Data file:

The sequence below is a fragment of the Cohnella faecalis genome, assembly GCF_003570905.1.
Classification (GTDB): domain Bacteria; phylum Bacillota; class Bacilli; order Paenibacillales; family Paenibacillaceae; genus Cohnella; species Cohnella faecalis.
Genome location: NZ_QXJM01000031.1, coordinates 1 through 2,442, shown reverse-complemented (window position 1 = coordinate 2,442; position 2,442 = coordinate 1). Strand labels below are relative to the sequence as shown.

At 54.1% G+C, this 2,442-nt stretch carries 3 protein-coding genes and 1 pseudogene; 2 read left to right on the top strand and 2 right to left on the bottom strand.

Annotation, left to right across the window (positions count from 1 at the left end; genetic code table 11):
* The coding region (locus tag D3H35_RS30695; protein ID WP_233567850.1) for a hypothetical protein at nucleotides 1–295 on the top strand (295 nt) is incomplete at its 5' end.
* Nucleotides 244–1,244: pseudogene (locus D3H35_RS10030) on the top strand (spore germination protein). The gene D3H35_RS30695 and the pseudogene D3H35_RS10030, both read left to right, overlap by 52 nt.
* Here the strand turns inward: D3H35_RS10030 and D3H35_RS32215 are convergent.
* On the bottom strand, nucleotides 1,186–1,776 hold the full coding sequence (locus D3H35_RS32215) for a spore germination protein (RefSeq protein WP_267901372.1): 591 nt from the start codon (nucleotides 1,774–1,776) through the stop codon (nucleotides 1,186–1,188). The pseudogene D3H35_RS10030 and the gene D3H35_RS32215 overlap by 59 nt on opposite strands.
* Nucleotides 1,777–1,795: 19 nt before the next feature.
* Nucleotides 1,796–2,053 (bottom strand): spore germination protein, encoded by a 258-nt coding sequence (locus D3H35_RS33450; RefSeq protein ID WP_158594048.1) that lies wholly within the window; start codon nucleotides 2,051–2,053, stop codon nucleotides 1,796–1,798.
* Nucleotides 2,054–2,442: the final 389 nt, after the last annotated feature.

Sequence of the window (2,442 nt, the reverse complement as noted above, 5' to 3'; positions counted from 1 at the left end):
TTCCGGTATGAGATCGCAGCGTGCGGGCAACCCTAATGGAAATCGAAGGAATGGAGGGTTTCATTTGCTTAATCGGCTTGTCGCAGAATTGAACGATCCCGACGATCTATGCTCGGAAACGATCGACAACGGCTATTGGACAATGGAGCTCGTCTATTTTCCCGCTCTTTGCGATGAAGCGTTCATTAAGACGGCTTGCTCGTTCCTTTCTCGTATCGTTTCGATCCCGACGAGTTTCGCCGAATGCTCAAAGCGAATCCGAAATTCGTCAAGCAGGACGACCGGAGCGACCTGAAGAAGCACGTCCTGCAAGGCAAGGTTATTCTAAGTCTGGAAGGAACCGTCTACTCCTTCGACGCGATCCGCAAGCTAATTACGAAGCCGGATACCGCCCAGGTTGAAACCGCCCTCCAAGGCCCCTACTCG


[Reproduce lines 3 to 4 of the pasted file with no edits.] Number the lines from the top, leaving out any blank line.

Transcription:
Genome location: NZ_QXJM01000031.1, coordinates 1 through 2,442, shown reverse-complemented (window position 1 = coordinate 2,442; position 2,442 = coordinate 1). Strand labels below are relative to the sequence as shown.

At 54.1% G+C, this 2,442-nt stretch carries 3 protein-coding genes and 1 pseudogene; 2 read left to right on the top strand and 2 right to left on the bottom strand.